All the data were analyzed using Statistical Package for the Social Sciences (SPSS) version 20.0. The statistical analysis was primarily descriptive, and the statistical significance of changes between baseline and follow-up was determined on an exploratory basis. A repeated measure analysis of variance was used to assess any changes with participants over time for multiple observations.


All 20 of the participants completed the study. The participants were aged between 20 and 32 years (mean age SD, 21.95  2.52 years). All the parameters under the study showed statistically significant changes except hemoglobin and non-high density lipoprotein. A statistically significant reduction in platelet count was also observed in the participants. A significant reduction in weight (p = 0.0005) and body mass index (BMI) (p = 0.0004) was observed. An average weight reduction of 3.5 kg from the baseline was noted in this fasting program. A similar reduction was seen in blood pressure as well. The mean values of the blood pressure decreased significantly from 118 ± 2 mmHg to 110.6 ± 0.4 mmHg for systolic blood pressure (p < 0.001) and from 78.4 ± 2.2 mmHg to 74 ± 1 mmHg for diastolic blood pressure (p < 0.001). The results are shown in Table 2. No adverse events were reported by the participants except for mild headache and lethargy, which are expected reactions/responses during the first day of fasting.

Table 2. Summary of changes in physiological and metabolic blood parameters pre- and post-fasting regimen

Test (units)

Baseline (± SD)

Post-intervention (± SD)

Difference (95% CI)

p value

CBC and blood sugar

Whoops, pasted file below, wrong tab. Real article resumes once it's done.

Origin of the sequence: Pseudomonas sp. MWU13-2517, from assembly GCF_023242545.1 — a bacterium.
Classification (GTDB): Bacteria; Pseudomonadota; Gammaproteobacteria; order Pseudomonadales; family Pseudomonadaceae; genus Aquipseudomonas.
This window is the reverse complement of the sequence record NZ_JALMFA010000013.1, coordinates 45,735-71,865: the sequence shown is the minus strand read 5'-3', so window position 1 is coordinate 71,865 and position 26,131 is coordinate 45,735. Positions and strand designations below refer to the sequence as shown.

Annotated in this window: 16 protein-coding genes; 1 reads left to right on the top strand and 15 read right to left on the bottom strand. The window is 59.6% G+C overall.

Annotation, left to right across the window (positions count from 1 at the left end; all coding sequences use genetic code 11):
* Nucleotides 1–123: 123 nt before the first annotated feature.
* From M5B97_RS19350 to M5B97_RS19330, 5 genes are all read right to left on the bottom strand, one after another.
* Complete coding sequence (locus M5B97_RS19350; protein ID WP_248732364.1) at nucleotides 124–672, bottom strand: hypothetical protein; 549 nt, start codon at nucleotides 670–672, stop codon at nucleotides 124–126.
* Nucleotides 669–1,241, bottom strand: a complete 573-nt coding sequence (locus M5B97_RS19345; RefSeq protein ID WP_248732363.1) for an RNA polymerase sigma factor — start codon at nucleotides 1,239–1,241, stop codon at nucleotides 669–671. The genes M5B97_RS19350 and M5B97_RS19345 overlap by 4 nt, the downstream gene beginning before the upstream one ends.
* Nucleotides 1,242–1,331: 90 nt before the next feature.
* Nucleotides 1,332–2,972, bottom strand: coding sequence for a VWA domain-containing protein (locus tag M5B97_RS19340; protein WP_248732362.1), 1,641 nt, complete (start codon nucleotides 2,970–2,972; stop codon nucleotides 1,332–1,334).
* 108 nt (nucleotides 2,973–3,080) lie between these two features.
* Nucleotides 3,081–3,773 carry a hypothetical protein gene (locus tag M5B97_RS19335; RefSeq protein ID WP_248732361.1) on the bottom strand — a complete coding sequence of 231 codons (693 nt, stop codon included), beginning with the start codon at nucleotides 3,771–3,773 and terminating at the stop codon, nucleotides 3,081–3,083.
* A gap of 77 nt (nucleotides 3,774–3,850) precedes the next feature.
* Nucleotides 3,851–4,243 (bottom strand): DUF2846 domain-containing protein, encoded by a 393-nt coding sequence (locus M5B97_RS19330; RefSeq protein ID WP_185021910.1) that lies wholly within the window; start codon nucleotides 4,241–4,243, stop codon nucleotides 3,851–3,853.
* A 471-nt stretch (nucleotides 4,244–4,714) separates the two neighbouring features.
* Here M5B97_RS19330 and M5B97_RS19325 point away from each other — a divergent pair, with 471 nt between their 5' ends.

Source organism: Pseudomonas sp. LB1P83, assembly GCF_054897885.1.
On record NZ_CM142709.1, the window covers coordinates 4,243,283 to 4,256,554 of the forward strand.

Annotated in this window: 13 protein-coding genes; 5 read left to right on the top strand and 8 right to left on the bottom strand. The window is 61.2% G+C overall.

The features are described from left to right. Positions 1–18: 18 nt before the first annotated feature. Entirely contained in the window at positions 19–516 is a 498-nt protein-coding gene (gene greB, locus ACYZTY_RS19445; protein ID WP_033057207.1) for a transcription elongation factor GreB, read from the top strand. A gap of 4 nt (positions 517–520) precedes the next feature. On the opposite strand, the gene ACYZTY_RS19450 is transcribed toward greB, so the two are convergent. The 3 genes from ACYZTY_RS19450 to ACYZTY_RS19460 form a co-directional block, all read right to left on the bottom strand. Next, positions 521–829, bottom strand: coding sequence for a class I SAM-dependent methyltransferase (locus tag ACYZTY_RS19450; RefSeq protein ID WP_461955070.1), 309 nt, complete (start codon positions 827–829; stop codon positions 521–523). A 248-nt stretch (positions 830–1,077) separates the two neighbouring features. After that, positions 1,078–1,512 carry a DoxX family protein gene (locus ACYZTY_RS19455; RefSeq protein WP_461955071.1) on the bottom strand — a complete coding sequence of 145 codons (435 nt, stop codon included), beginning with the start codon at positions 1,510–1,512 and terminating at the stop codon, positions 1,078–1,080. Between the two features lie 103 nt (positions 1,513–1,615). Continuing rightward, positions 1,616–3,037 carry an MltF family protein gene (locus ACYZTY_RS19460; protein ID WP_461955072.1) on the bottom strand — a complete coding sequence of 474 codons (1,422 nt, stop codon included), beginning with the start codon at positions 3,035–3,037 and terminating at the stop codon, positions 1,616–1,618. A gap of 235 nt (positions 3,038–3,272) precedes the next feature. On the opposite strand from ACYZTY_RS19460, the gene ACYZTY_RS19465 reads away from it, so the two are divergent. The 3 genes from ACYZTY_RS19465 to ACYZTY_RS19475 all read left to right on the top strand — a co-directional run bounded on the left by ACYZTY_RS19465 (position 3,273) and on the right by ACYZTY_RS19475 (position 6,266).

FBSa (mg/dL)

85.20 (± 8.33)

75.65 (± 3.65)

−9.55 (−5.01 to −14.09)

< 0.001

TLCa (´ 103/mL)

7.93 (± 2.07)

6.23 (± 2.22)

1.70 (0.91 to 2.48)

< 0.001

Hemoglobin (g/dL)

12.17 (± 1.08)

12.13 (± 0.98)

−0.04 (−0.22 to 0.29)


MCVa (fL/cell)

90.81 (± 8.85)

93.02 (± 9.37)

2.21 (1.33-3.08)

< 0.001

MCH (pg)

28.30 (± 3.79)

28.16 (± 3.63)

0.14 (0.01 to 0.28)


RDW-SDa (%)

49.13 (± 4.61)

52.43 (± 4.24)

3.30 (2.44-4.17)

< 0.001

Plateletsa (´ 103/mL)

292.05 (± 67.95)

246.07 (± 64.69)

−45.35 (−22.30 to −68.40)


PCTa (%)

0.31 (± 0.06)

0.28 (± 0.06)

0.03 (0.00 to 0.01)


Iron (mg/dL)

TIBCa (mg/dL)

394.96 (± 44.53)

366.95 (± 49.30)

−28.01 (−15.32 to 40.70)

< 0.001

Renal profile

Calciuma (mg/dL)

8.95 (± 0.24)

9.33 (± 0.26)

0.38 (0.27-0.49)

< 0.001

Uric acida (mg/dL)

4.33 (± 0.78)

5.90 (± 1.56)

1.57 (1.01-2.12)

< 0.001

Lipid profile

TCa (mg/dL)

160.40 (± 33.86)

149.20 (± 32.66)

−11.20 (−2.24 to −20.16)


HDLa (mg/dL)

48.35 (± 9.40)

40.75 (± 7.36)

−7.60 (−4.34 to −10.85)

< 0.001

LDLa (mg/dL)

96.20 (± 28.90)

80.60 (± 26.71)

−15.60 (−8.63 to −22.57)

< 0.001

TC ratioa

3.44 (± 0.96)

3.75 (± 0.95)

0.32 (0.14 to 0.49)


Non-HDL (mg/dL)

112.06 (± 34.86)

108.63 (± 33.16)

3.43 (10.54 to 3.69)


Liver profile


79.11 (± 17.61)

71.29 (± 15.45)

−7.82 (−4.82 to −10.80)

< 0.001

Bilirubina (mg/dL)

0.58 (± 0.19)

0.68 (± 0.22)

0.08 (0.00-0.15)


Proteina (g/dL)

7.41 (± 0.26)

7.64 (± 0.38)

0.23 (0.04-0.42)


Serum albumina (g/dL)

4.23 (± 0.18)

4.37 (± 0.19)

0.15 (0.05-0.25)



Vitamin Da (ng/mL)

7.75 (± 2.00)

9.47 (± 2.23)

1.72 (1.00-4.98)

< 0.001

Vitamin B12a (pg/mL)

199.44 (± 49.67)

253.89 (± 91.09)

54.44 (28.39-80.50)

< 0.001


T3a (ng/dL)

112.00 (± 15.52)

97.60 (± 17.44)

−14.40 (−9.26 to −19.54)

< 0.001

T4a (mg/dL)